International Relations and CRM the focus of NADA Tour

The largest AADA study group in seven years (97 delegates) enjoyed an action-packed, business-centric time at the 2016 NADA Convention in Las Vegas in late March/early April.

Heading the group were former AADA CEO Patrick Tessier (running his 19th study tour to NADA) and his successor, Bruce McDonald.

The highlight of the trip was the second annual AADA International Relations Dinner, which was attended by the 2015 NADA Chairman, Bill Fox, as well as three of his predecessors (Jack Kain, Dave Westcott and Forrest McConnell), plus the President and Vice-President of NADA (Peter Welch and Mike Regan, respectively) and NADA International Affairs Director, Albert Gallegos.

This dinner has become the go-to event for many US and international industry leaders, and the fact they attended the dinner at the same time as GM was holding its international cocktail party shows the high regard with which AADA is held. Also in attendance were Mr Shen Jinjun, Executive Chairman of the China Automotive Dealer Association, and representatives from Dealer associations of nations including France and Brazil.

Bill Fox (NADA Chairman 2015) and Forrest McConnell (NADA Chairman 2014 )

Bill Fox (NADA Chairman 2015) and Forrest McConnell (NADA Chairman 2014 )

Forrest McConnell, Bill Fox and Patrick Tessier (AADA Convention Director)

Forrest McConnell, Bill Fox and Patrick Tessier (AADA Convention Director)

Bill Fox, Mrs. Ye and Patrick Tessier

Bill Fox, Mrs. Ye and Patrick Tessier

Mr Tessier said he was very pleased with the recognition AADA received from the international Dealer community and hoped the exchange of valuable information would continue to grow.

“It’s important, because there a lot of similarities. Governments interact with Dealer associations around the world in very similar ways to how our government interacts with us,” he said.

“A lot of the complex policy issues that we face, those countries face as well. They might be slightly different, but in the main they have the same issues that we have. So to learn from their experiences –  which has always been my goal – is helpful.”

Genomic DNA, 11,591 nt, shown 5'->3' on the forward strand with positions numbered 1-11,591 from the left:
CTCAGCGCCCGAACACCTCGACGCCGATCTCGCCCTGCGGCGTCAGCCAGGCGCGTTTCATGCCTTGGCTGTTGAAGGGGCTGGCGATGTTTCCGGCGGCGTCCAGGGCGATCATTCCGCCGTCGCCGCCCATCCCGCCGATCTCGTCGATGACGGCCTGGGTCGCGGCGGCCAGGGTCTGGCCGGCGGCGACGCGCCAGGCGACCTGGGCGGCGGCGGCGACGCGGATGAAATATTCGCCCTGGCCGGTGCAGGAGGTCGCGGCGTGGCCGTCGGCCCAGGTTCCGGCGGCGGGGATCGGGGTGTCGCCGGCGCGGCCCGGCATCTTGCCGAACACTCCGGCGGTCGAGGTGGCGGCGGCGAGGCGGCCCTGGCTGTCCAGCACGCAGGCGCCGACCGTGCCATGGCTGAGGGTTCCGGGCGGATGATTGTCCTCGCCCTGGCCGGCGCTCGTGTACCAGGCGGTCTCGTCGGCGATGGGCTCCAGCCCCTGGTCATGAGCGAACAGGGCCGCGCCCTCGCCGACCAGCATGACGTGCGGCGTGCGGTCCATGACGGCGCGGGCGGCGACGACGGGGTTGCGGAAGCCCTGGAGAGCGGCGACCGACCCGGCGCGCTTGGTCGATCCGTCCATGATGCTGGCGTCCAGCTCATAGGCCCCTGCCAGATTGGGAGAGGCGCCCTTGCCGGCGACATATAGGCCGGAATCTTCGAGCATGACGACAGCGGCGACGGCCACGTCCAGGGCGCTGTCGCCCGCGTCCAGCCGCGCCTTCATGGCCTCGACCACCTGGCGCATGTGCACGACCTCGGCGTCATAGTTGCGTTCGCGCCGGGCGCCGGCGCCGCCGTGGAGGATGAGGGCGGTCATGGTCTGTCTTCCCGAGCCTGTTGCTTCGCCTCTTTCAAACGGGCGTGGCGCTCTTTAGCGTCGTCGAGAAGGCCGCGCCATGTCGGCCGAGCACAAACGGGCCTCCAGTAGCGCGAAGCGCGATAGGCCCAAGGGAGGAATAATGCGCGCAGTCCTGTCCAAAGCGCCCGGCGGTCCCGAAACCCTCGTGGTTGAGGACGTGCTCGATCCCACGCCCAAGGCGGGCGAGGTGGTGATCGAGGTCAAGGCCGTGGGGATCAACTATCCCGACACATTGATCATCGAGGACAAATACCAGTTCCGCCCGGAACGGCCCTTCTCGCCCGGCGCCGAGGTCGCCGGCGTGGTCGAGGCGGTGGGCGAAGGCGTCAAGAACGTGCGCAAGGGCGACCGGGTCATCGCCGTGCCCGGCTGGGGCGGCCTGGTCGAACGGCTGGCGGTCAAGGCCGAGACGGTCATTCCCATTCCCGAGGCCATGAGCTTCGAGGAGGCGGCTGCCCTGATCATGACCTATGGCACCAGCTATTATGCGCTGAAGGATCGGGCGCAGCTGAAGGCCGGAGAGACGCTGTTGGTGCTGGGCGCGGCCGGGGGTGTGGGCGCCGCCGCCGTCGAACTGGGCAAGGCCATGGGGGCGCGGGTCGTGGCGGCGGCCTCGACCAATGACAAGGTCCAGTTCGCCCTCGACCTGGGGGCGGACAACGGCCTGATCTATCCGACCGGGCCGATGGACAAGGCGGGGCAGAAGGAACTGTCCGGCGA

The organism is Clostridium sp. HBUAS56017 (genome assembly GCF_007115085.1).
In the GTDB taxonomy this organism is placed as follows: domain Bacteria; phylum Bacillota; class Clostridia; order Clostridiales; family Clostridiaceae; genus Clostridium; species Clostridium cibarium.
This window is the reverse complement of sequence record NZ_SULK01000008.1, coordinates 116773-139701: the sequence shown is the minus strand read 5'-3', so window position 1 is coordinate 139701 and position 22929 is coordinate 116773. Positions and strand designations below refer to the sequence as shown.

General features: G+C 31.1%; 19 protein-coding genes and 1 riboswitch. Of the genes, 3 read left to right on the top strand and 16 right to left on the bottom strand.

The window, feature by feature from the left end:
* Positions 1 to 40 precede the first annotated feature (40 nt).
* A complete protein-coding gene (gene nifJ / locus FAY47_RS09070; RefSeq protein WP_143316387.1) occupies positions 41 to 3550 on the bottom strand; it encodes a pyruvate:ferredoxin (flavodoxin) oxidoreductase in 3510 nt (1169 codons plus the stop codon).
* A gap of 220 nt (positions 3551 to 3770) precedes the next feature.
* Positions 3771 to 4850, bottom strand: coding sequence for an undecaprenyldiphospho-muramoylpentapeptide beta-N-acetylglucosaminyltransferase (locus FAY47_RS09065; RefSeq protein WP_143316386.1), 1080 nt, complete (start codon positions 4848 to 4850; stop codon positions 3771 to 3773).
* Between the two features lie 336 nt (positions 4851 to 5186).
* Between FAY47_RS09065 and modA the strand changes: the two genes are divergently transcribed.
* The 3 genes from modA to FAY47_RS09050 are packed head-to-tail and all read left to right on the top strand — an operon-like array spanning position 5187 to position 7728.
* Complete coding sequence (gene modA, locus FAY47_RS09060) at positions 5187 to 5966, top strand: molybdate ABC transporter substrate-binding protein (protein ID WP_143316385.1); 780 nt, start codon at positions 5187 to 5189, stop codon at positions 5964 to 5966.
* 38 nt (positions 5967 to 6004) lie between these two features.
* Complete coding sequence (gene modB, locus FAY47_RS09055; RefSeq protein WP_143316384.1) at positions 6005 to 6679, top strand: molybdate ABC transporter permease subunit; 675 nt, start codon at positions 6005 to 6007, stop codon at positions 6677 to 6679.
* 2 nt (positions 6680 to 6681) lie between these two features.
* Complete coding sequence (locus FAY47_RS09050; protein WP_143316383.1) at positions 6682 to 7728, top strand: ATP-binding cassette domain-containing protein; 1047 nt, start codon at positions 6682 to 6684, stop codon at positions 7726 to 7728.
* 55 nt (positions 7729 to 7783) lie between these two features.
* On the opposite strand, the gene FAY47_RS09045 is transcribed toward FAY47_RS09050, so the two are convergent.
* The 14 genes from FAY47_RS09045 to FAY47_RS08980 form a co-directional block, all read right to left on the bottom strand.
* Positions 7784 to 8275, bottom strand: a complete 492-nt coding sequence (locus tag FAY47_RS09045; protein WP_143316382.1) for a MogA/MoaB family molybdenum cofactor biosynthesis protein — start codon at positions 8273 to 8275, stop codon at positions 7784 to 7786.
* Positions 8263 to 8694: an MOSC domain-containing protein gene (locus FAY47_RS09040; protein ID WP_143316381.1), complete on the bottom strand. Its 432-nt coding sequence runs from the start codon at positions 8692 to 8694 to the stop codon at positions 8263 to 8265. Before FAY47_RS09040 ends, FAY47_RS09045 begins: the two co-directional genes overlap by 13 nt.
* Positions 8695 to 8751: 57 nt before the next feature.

That’s why Mr Tessier and AADA helped found the International Dealer Associations Working Group, to discuss common issues and share solutions.

The other highlight of the tour was the visit to two AutoNation Dealerships. The AADA delegates split into two groups, one visiting AutoNation Nissan and the other AutoNation Toyota. What struck delegates was the contrast between the similar themes faced by the US and Australian markets, but the different procedures in place to tackle them.

“In America they have what’s called a ‘desking’ system. The sales manager doesn’t have an office, he sits at a desk on the showroom floor. He manages the traffic, makes sure everyone gets attended to, authorises whatever deal may or may not get done, manages the trade-in valuations. It’s a very different operation to what we do in Australia, so that was very enlightening,” Mr Tessier said.

AADA NADA Study Tour Delegates on a dealership tour at AutoNation Nissan Las Vegas

AADA NADA Study Tour Delegates on a dealership tour at AutoNation Nissan Las Vegas

“My take-out from it was that there’s a lot to be said for how we present the dealership and the inventory. My stand-out in that dealership was the presentation of everything they do to what the customer actually sees.

“All the cars, whether they were new or used, the display was pristine. The used cars looked like they were new cars. Everything was uniform. It was really a big lesson. A used car is actually a new car to the customer who’s buying it, and they understand that very well.”

Another difference was AutoNation’s aim to deliver each car as it was sold, on the spot.

“It doesn’t happen with everybody because they might have a credit query, but in the main, that’s what they do,” Mr Tessier said.
“If they sell a new car, all their cars are already prepared and ready to go.”

The 2016 NADA Convention had its largest-ever range of internet and digital solutions, with a great emphasis on CRM.

“That’s interesting, because whilst we all know that the best customer we have is the one we’ve already got, in Australia we’re actually quite poor at understanding that,” Mr Tessier said.

“We could learn a lot from the Americans, because they certainly have come to the conclusion that that’s where the future is. It’s not in discounting cars and making certain we gut the gross out of every single car, it’s about building referrals, and building your reputation. I got that take-out when I was in the AutoNation Dealership, and I certainly got it when I was in the workshop program at NADA. The exhibition was flooded with companies offering CRM solutions.

“The exhibit is like a barometer of where the market sits, because there’s 600 companies displaying a product and/or service for the Dealers. There was a strong flavour of CRM in the exhibit this year, and in the workshop program.”

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